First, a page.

Saturday, June 18, 2011

7 Ways to Get more Fruits and Veggies without Breaking the Budget

As we talked about yesterday, on June 2nd the USDA released their new MyPlate guidelines. The new guidelines show a diet filled with more fruits and vegetables with less grains. Have you looked at the price of fresh produce in the grocery stores? Not a pretty site! And many people, including our family, have always viewed the "grains" as fillers....I know rice, pasta and breads are cheap ways to fill up a hungry teenage boy and at that age, they are able to burn all those extra carbohydrates and calories. Of course, it probably sets a bad habit for them to fight in later life? can we increase the fruits and veggies without breaking the grocery budget? Well, I have some ideas.

  1. Many of us use the meat as the "centerpiece" on our plates. We'll throw a big hunk of meat on there and then the rest of the plate was given to fillers and a little veggies. Fruits were usually reserved as dessert or a snack. Change your thinking...if the veggies and fruit take a larger role on our plate, then we'll be spending less money on meat or "proteins" as the MyPlate guideline shows. 
  2. Buy fresh produce in season. This is a no-brainer. If the produce is not in season, it is picked early, shipped from long distances and has a higher cost especially as the cost of fuel rises. Learning to buy produce in season for your area may mean that you try new types of produce...that's not a bad thing. Have fun with it.  You might find a new favorite! 
  3. Shop at discount stores like Aldi's. The Aldi's store near us gets their produce shipment in on Tuesdays. That means I am there usually on Wednesday buying our produce for the week. The produce varies but I have always found it cheaper. For example, our local Walmart and other grocers charge about $2.88 per head of califlower but at Aldi's, it's $1.49. Bell peppers at other grocers cost about $0.89 Aldi's, I've purchased them in a three pack for $0.99 on sale with a regular price of $1.49. That's quite a savings. Of course, I stock up on them when they are on sale...bring them home and slice or dice them to put in the freezer.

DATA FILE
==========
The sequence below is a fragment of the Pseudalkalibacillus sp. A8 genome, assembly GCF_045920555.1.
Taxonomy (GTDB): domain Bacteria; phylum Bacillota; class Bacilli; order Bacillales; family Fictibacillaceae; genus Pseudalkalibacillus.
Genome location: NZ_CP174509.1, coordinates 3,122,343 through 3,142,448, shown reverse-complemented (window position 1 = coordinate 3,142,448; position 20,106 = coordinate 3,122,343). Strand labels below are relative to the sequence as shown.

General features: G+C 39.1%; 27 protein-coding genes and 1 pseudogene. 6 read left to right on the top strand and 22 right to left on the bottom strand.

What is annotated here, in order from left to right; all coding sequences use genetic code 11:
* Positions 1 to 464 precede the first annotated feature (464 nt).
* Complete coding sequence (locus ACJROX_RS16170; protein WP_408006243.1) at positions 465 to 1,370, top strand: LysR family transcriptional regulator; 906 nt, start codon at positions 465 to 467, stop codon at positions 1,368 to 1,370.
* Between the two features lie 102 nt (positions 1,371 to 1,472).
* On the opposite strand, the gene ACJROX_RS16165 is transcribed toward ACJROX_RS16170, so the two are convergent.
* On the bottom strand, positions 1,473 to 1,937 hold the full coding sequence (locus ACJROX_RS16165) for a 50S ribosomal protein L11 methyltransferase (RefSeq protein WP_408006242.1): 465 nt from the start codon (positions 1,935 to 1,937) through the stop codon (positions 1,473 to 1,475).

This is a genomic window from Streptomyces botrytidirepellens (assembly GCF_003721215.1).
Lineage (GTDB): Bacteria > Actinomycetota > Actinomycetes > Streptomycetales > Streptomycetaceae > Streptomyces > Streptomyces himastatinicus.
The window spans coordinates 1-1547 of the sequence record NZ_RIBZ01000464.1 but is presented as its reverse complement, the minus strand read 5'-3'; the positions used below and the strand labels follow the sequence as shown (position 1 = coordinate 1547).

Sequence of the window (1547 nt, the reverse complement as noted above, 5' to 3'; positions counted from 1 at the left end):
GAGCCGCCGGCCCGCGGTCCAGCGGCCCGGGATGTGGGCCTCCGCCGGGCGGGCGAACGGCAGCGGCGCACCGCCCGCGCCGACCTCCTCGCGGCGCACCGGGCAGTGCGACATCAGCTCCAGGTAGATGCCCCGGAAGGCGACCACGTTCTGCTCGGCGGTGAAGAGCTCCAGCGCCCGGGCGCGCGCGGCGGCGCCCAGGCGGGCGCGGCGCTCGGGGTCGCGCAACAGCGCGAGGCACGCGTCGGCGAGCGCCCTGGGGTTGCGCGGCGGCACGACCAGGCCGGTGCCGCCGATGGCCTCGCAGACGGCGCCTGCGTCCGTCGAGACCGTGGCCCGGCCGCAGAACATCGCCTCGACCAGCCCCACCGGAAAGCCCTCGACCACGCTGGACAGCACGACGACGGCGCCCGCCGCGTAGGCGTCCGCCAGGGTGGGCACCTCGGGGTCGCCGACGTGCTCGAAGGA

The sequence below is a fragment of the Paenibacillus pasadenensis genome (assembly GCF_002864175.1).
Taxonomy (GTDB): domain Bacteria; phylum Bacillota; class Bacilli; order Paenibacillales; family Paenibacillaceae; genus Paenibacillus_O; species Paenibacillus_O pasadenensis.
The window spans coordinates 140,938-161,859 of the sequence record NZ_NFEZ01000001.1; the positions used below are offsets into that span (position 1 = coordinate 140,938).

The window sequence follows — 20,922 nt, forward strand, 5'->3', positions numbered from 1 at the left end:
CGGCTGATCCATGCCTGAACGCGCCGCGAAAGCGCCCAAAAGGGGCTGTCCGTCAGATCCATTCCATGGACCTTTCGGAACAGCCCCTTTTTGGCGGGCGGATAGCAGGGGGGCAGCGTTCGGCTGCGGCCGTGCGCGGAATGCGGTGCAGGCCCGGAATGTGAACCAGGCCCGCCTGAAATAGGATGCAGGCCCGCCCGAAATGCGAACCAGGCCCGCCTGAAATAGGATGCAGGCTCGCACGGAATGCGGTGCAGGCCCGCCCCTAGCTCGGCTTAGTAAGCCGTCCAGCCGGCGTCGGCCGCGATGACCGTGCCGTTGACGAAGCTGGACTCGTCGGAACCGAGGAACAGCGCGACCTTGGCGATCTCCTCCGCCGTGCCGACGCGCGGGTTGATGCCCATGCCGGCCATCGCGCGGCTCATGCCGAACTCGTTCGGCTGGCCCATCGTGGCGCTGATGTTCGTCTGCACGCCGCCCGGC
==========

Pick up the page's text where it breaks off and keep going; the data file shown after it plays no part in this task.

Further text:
4. Check the "discounted" bin at your local grocer. If you are uncertain where it's located in your store, ask the produce manager.  Just because it's marked down doesn't mean it's bad...choose the best packages from those available. When you get it home, if you don't plan to use it immediately, chop it up and put it in the freezer.
  5. Find your local restaurant supplier. In or near every town there is a company that supplies produce to local restaurants. Find that company...they are usually listed in the phone book but you can also call your favorite restaurant and simply ask where they get their produce. Then contact that company and find out if they offer sales to the public. Many of them do. If you must buy a case of something to get the special pricing...find friends to go in with you to buy a case and then divide it up.
  6. Don't forget frozen and/or canned fruits and veggies. Although fresh is best, sometimes we must use alternatives. Frozen foods would be the second best to fresh as it's "flash frozen" and retains a lot of the vitamins and minerals. Canned is also fine, however, with fruits, try to choose those canned in fruit juice or light syrup instead of heavy syrup. 
  7. Lastly, it might be in your best interest to have a small garden. If you are new to gardening or it sounds daunting, I recommend the "Square Foot Gardening" method. It's great because it produces a lot of stuff in a small area. It's great for rural areas, city lots and even those who live in apartments or townhouses.
I hopes these ideas have helped. What do you do to keep the costs of fruits and veggies down? Share them with us by leaving a comment.

Have a great day!

Mavis D.

1 comment:

Unknown said...

Great tips! I need to remember to check Aldi's on my occasional trips to town.

As for fresh being best, these days the fruit and vegetables that we buy in the grocery store are usually picked prematurely and treated with something to help them "ripen" after they're shipped to the stores. Nutrient count in today's fresh fruit is horribly lower than it was in fruit we used to buy before this practice. Since frozen fruits and vegetables are flash frozen, as you mentioned, oftentimes they really are better for us than their grocery store counterparts. Picking your own is probably the best solution, or buying at a farmer's market.